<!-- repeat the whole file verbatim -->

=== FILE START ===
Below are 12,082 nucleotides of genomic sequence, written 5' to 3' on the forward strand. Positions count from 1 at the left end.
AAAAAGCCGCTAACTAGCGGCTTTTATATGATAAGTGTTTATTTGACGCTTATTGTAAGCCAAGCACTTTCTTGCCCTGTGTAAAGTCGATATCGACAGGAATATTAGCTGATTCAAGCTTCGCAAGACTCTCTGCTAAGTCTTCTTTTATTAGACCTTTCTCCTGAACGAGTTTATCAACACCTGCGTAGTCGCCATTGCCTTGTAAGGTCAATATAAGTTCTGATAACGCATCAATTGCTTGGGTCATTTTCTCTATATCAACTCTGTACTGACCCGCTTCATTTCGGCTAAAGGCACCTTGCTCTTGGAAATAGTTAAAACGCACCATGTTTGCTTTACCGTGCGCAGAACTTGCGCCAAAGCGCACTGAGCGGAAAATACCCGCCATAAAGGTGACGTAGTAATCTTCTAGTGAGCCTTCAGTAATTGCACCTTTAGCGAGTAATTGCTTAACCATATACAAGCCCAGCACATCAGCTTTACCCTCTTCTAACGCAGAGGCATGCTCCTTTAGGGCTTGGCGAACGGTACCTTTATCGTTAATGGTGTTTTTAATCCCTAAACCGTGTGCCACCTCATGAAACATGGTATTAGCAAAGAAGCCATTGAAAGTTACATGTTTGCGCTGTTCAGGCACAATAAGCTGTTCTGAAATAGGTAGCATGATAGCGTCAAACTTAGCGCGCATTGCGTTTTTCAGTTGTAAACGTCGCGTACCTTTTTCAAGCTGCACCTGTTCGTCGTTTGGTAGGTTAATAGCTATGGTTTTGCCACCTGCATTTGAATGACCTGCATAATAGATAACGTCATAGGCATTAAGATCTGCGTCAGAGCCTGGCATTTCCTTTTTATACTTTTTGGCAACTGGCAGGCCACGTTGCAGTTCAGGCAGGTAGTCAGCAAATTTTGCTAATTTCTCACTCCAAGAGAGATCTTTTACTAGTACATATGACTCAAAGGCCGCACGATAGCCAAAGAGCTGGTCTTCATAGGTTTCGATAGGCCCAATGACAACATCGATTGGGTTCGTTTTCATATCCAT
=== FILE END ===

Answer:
Below are 12,082 nucleotides of genomic sequence, written 5' to 3' on the forward strand. Positions count from 1 at the left end.
AAAAAGCCGCTAACTAGCGGCTTTTATATGATAAGTGTTTATTTGACGCTTATTGTAAGCCAAGCACTTTCTTGCCCTGTGTAAAGTCGATATCGACAGGAATATTAGCTGATTCAAGCTTCGCAAGACTCTCTGCTAAGTCTTCTTTTATTAGACCTTTCTCCTGAACGAGTTTATCAACACCTGCGTAGTCGCCATTGCCTTGTAAGGTCAATATAAGTTCTGATAACGCATCAATTGCTTGGGTCATTTTCTCTATATCAACTCTGTACTGACCCGCTTCATTTCGGCTAAAGGCACCTTGCTCTTGGAAATAGTTAAAACGCACCATGTTTGCTTTACCGTGCGCAGAACTTGCGCCAAAGCGCACTGAGCGGAAAATACCCGCCATAAAGGTGACGTAGTAATCTTCTAGTGAGCCTTCAGTAATTGCACCTTTAGCGAGTAATTGCTTAACCATATACAAGCCCAGCACATCAGCTTTACCCTCTTCTAACGCAGAGGCATGCTCCTTTAGGGCTTGGCGAACGGTACCTTTATCGTTAATGGTGTTTTTAATCCCTAAACCGTGTGCCACCTCATGAAACATGGTATTAGCAAAGAAGCCATTGAAAGTTACATGTTTGCGCTGTTCAGGCACAATAAGCTGTTCTGAAATAGGTAGCATGATAGCGTCAAACTTAGCGCGCATTGCGTTTTTCAGTTGTAAACGTCGCGTACCTTTTTCAAGCTGCACCTGTTCGTCGTTTGGTAGGTTAATAGCTATGGTTTTGCCACCTGCATTTGAATGACCTGCATAATAGATAACGTCATAGGCATTAAGATCTGCGTCAGAGCCTGGCATTTCCTTTTTATACTTTTTGGCAACTGGCAGGCCACGTTGCAGTTCAGGCAGGTAGTCAGCAAATTTTGCTAATTTCTCACTCCAAGAGAGATCTTTTACTAGTACATATGACTCAAAGGCCGCACGATAGCCAAAGAGCTGGTCTTCATAGGTTTCGATAGGCCCAATGACAACATCGATTGGGTTCGTTTTCATATCCAT